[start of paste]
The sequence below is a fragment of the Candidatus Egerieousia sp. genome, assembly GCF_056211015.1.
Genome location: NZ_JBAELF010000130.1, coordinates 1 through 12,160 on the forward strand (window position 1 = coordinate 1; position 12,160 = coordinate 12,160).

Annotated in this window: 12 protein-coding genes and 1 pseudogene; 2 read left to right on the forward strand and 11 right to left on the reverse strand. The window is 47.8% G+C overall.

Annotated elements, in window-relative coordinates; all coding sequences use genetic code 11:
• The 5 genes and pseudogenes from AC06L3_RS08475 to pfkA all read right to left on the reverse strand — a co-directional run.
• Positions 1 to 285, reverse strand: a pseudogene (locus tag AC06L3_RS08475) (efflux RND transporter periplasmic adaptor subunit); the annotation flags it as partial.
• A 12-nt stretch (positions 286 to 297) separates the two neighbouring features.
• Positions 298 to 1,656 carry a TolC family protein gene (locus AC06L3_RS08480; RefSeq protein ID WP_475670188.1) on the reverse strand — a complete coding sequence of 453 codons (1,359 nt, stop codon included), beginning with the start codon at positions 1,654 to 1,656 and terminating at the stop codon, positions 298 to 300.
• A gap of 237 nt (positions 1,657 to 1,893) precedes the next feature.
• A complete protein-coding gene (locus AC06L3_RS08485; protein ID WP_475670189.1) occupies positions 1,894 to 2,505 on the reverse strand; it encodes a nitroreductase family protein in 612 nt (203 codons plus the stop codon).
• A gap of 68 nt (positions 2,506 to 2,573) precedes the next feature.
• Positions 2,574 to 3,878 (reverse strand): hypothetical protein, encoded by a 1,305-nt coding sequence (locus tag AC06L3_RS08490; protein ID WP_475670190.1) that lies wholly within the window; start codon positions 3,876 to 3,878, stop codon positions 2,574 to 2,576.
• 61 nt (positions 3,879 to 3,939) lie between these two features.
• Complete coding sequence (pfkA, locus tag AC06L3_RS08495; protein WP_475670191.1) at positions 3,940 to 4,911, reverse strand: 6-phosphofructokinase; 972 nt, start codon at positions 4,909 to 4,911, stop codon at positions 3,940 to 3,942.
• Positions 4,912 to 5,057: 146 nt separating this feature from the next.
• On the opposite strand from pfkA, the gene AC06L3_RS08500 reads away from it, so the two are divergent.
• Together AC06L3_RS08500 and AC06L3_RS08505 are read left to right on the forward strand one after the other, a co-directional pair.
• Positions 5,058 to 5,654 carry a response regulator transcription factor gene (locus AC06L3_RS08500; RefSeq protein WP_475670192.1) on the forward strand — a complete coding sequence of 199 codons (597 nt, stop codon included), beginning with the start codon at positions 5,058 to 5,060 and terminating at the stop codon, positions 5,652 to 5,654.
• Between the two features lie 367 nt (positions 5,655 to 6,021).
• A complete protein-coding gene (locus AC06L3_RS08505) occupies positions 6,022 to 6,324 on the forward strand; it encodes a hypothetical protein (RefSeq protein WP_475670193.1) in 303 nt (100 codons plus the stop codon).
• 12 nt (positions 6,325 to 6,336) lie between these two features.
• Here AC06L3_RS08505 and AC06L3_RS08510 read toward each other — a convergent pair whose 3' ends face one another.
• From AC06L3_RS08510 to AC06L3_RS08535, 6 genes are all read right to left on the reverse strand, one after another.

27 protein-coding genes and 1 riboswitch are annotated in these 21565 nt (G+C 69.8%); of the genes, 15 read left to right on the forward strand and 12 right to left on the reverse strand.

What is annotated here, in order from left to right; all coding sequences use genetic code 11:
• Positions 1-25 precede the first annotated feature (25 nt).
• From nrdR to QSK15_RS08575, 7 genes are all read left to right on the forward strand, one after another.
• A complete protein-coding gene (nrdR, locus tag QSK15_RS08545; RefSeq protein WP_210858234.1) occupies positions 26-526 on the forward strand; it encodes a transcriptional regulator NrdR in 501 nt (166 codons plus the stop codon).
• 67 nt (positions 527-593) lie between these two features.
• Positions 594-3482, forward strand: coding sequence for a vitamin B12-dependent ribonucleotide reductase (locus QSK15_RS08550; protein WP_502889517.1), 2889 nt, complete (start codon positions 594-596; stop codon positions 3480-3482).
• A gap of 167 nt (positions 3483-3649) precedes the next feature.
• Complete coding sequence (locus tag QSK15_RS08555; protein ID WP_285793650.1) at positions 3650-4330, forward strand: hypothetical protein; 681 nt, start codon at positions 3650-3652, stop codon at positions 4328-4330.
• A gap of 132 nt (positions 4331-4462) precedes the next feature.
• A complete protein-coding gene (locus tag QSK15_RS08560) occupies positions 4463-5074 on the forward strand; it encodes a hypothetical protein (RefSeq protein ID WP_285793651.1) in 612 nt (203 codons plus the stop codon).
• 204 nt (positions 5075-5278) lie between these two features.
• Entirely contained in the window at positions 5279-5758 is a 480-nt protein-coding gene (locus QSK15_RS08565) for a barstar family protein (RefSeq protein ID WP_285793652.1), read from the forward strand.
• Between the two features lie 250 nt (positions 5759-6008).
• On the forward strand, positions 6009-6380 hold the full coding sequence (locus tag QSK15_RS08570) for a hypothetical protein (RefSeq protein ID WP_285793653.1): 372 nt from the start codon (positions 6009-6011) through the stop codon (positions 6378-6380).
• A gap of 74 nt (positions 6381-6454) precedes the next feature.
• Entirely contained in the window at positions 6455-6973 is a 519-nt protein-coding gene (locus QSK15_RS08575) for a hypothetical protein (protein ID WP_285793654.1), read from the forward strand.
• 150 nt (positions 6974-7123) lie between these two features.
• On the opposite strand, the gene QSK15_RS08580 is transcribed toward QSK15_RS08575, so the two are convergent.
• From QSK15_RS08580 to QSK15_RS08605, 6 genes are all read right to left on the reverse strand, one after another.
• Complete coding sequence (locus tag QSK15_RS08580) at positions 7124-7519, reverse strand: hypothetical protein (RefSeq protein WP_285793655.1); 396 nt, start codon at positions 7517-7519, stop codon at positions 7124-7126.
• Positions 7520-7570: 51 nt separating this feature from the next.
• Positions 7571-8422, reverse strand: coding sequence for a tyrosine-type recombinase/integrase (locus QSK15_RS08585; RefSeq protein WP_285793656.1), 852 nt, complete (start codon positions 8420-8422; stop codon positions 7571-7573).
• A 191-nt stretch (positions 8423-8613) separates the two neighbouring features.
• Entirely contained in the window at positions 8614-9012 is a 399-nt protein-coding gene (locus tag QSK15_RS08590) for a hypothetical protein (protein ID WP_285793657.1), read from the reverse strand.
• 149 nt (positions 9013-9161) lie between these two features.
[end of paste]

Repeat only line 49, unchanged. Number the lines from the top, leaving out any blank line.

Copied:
• 149 nt (positions 9013-9161) lie between these two features.